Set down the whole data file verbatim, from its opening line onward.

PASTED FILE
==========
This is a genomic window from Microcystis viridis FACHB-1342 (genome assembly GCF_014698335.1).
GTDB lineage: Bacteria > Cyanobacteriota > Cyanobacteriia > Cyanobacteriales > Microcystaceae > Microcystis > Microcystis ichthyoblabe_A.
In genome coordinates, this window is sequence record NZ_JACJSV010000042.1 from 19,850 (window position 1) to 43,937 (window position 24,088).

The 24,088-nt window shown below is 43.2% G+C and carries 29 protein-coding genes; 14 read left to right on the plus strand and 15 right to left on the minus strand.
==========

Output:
This is a genomic window from Microcystis viridis FACHB-1342 (genome assembly GCF_014698335.1).
GTDB lineage: Bacteria > Cyanobacteriota > Cyanobacteriia > Cyanobacteriales > Microcystaceae > Microcystis > Microcystis ichthyoblabe_A.
In genome coordinates, this window is sequence record NZ_JACJSV010000042.1 from 19,850 (window position 1) to 43,937 (window position 24,088).

The 24,088-nt window shown below is 43.2% G+C and carries 29 protein-coding genes; 14 read left to right on the plus strand and 15 right to left on the minus strand.